I activated a virtualenv which has pip installed. I did
pip3 install Django==1.8
and Django successfully downloaded. Now, I want to open up the Django folder. Where is the folder located?
Normally it would be in “downloads”, but I’m not sure where it would be if I installed it using pip in a virtualenv.
pip show <package name> will provide the location for Windows and macOS, and I’m guessing any system. 🙂
> pip show cvxopt Name: cvxopt Version: 1.2.0 ... Location: /usr/local/lib/python2.7/site-packages
pip when used with virtualenv will generally install packages in the path
For example, I created a test virtualenv named venv_test with Python 2.7, and the
django folder is in
pip list -v can be used to list packages’ install locations, introduced in https://pip.pypa.io/en/stable/news/#b1-2018-03-31
Show install locations when list command ran with “-v” option. (#979)
>pip list -v Package Version Location Installer ------------------------ --------- -------------------------------------------------------------------- --------- alabaster 0.7.12 c:usersmeappdatalocalprogramspythonpython38libsite-packages pip apipkg 1.5 c:usersmeappdatalocalprogramspythonpython38libsite-packages pip argcomplete 1.10.3 c:usersmeappdatalocalprogramspythonpython38libsite-packages pip astroid 2.3.3 c:usersmeappdatalocalprogramspythonpython38libsite-packages pip ...
This feature is introduced in
pip 10.0.0b1. On Ubuntu 18.04 (Bionic Beaver),
pip3 installed with
sudo apt install python-pip or
sudo apt install python3-pip is 9.0.1 which doesn’t have this feature.
Check https://github.com/pypa/pip/issues/5599 for suitable ways of upgrading
Easiest way is probably
This will show you where your pip is installed and therefore where your packages are located.
By default, on Linux, Pip installs packages to /usr/local/lib/python2.7/dist-packages.
Using virtualenv or –user during install will change this default location. If you use
pip show make sure you are using the right user or else
pip may not see the packages you are referencing.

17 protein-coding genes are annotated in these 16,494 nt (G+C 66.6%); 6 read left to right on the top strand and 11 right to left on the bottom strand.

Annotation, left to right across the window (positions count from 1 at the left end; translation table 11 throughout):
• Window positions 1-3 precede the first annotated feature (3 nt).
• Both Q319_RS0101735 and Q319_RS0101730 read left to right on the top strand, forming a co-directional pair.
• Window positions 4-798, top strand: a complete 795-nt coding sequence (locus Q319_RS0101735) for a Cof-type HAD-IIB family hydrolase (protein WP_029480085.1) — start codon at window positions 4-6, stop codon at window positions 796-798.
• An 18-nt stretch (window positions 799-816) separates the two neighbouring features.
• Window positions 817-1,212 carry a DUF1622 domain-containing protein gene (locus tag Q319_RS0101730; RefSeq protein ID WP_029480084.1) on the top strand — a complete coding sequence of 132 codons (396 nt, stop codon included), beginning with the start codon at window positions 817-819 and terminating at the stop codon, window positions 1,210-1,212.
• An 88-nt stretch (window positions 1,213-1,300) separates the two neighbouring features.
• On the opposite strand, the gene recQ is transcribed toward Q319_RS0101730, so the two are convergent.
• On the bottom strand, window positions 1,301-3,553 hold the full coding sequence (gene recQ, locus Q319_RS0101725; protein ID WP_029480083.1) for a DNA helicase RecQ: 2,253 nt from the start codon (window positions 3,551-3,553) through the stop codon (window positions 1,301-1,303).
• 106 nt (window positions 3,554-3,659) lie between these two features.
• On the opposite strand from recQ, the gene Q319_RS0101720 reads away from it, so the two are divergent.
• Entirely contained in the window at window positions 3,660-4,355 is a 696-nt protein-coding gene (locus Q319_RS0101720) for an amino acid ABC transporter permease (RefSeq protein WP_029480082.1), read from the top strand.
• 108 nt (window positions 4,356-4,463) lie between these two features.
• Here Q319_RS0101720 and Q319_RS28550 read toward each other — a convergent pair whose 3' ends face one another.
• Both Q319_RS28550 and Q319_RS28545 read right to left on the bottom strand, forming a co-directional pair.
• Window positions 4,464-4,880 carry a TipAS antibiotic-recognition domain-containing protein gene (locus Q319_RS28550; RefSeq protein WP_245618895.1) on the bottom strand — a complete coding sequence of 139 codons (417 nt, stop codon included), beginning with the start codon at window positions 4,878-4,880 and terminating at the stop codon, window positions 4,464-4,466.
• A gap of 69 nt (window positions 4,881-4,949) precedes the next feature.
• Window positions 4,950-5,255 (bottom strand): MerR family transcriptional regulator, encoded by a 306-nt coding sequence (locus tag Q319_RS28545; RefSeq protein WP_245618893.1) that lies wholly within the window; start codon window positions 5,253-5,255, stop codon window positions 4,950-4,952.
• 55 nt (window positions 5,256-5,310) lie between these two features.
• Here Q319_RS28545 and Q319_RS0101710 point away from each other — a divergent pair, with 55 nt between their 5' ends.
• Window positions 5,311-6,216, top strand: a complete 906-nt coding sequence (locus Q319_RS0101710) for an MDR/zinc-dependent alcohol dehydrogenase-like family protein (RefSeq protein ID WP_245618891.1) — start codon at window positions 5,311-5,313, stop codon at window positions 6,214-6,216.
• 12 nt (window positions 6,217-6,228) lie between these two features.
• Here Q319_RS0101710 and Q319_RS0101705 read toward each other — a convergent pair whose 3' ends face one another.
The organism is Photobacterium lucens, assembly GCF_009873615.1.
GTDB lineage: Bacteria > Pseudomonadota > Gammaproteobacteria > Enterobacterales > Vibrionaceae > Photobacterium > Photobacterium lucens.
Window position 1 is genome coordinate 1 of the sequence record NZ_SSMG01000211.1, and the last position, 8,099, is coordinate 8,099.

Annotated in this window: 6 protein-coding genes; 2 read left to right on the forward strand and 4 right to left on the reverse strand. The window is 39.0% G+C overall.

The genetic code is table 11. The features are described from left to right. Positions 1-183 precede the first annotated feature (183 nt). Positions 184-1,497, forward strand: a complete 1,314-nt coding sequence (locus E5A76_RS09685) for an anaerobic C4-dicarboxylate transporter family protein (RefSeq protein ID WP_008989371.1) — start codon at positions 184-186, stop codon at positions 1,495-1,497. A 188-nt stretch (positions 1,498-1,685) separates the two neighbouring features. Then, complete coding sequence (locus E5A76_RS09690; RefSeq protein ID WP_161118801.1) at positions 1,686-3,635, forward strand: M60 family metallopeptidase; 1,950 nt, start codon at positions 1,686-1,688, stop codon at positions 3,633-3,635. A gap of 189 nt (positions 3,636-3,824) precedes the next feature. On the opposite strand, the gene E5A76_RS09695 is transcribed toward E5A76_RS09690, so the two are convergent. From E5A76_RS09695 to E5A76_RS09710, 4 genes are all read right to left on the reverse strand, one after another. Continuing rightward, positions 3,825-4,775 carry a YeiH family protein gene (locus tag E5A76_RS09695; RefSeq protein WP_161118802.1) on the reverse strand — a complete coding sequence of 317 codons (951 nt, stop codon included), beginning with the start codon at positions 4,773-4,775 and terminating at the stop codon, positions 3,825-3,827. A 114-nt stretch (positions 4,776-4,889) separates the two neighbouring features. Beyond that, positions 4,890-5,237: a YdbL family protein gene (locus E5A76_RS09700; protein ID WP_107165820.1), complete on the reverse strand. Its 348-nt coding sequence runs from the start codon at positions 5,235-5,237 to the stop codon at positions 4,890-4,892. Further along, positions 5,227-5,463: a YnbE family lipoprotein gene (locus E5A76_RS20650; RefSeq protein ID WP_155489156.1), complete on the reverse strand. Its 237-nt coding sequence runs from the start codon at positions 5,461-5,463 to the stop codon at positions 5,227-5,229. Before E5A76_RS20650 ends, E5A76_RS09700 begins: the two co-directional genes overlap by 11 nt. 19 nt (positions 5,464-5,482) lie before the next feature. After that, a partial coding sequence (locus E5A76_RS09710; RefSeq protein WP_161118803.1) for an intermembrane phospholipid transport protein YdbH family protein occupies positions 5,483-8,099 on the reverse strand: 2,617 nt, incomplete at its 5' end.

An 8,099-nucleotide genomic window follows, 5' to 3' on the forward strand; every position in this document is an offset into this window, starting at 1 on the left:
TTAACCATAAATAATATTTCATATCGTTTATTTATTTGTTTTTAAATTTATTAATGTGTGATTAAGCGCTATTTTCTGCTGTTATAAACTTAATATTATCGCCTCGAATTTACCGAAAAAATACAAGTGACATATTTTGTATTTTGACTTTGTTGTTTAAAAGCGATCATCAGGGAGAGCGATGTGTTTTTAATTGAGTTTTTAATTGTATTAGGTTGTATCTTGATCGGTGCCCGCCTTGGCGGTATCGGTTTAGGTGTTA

In a Python interpreter or script, you can do
import site site.getsitepackages() # List of global package locations
site.getusersitepackages() # String for user-specific package location
For locations third-party packages (those not in the core Python distribution) are installed to.
On my Homebrew-installed Python on macOS, the former outputs
which canonicalizes to the same path output by
pip show, as mentioned in a previous answer:
$ readlink -f /usr/local/Cellar/python/3.7.4/Frameworks/Python.framework/Versions/3.7/lib/python3.7/site-packages /usr/local/lib/python3.7/site-packages
One can import the package then consult its help
import statsmodels help(sm)
At the very bottom of the help there is a section
FILE that indicates where this package was installed.
This solution was tested with at least matplotlib (3.1.2) and statsmodels (0.11.1) (python 3.8.2).
The safest way is to call
pip through the specific
python that you are executing. If you run
pip show pip directly, it may be calling a different
pip than the one that
python is calling. Examples:
$ python -m pip show pip $ python3 -m pip show pip $ /usr/bin/python -m pip show pip $ /usr/local/bin/python3 -m pip show pip
Here’s an example showing how they can differ:
$ pip show pip Location: /usr/local/lib/python3.9/site-packages $ python -m pip show pip Location: /Library/Python/2.7/site-packages